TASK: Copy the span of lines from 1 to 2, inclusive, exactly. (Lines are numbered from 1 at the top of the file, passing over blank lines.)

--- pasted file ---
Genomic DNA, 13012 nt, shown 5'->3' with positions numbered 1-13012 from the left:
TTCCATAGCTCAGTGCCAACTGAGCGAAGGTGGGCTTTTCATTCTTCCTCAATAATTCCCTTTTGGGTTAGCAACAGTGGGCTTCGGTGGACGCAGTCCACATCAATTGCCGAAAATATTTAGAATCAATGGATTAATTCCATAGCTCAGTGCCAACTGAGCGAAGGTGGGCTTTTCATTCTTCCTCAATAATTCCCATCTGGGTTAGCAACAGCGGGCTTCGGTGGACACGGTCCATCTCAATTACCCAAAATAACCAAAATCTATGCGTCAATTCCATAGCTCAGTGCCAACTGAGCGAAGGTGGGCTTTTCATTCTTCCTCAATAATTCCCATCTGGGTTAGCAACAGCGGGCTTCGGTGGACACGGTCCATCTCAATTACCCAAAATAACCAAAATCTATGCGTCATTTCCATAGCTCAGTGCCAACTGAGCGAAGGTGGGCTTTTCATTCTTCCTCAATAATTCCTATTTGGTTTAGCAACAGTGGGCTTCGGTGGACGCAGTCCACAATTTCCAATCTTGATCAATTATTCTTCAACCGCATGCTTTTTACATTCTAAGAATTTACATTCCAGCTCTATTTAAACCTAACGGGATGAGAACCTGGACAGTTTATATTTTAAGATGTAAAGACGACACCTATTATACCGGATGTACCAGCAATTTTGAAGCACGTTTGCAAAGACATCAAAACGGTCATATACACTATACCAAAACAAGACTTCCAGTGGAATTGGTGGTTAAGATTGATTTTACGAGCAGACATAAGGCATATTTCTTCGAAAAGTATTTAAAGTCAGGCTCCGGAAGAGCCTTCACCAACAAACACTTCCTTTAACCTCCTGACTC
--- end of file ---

Genomic DNA, 13012 nt, shown 5'->3' with positions numbered 1-13012 from the left:
TTCCATAGCTCAGTGCCAACTGAGCGAAGGTGGGCTTTTCATTCTTCCTCAATAATTCCCTTTTGGGTTAGCAACAGTGGGCTTCGGTGGACGCAGTCCACATCAATTGCCGAAAATATTTAGAATCAATGGATTAATTCCATAGCTCAGTGCCAACTGAGCGAAGGTGGGCTTTTCATTCTTCCTCAATAATTCCCATCTGGGTTAGCAACAGCGGGCTTCGGTGGACACGGTCCATCTCAATTACCCAAAATAACCAAAATCTATGCGTCAATTCCATAGCTCAGTGCCAACTGAGCGAAGGTGGGCTTTTCATTCTTCCTCAATAATTCCCATCTGGGTTAGCAACAGCGGGCTTCGGTGGACACGGTCCATCTCAATTACCCAAAATAACCAAAATCTATGCGTCATTTCCATAGCTCAGTGCCAACTGAGCGAAGGTGGGCTTTTCATTCTTCCTCAATAATTCCTATTTGGTTTAGCAACAGTGGGCTTCGGTGGACGCAGTCCACAATTTCCAATCTTGATCAATTATTCTTCAACCGCATGCTTTTTACATTCTAAGAATTTACATTCCAGCTCTATTTAAACCTAACGGGATGAGAACCTGGACAGTTTATATTTTAAGATGTAAAGACGACACCTATTATACCGGATGTACCAGCAATTTTGAAGCACGTTTGCAAAGACATCAAAACGGTCATATACACTATACCAAAACAAGACTTCCAGTGGAATTGGTGGTTAAGATTGATTTTACGAGCAGACATAAGGCATATTTCTTCGAAAAGTATTTAAAGTCAGGCTCCGGAAGAGCCTTCACCAACAAACACTTCCTTTAACCTCCTGACTC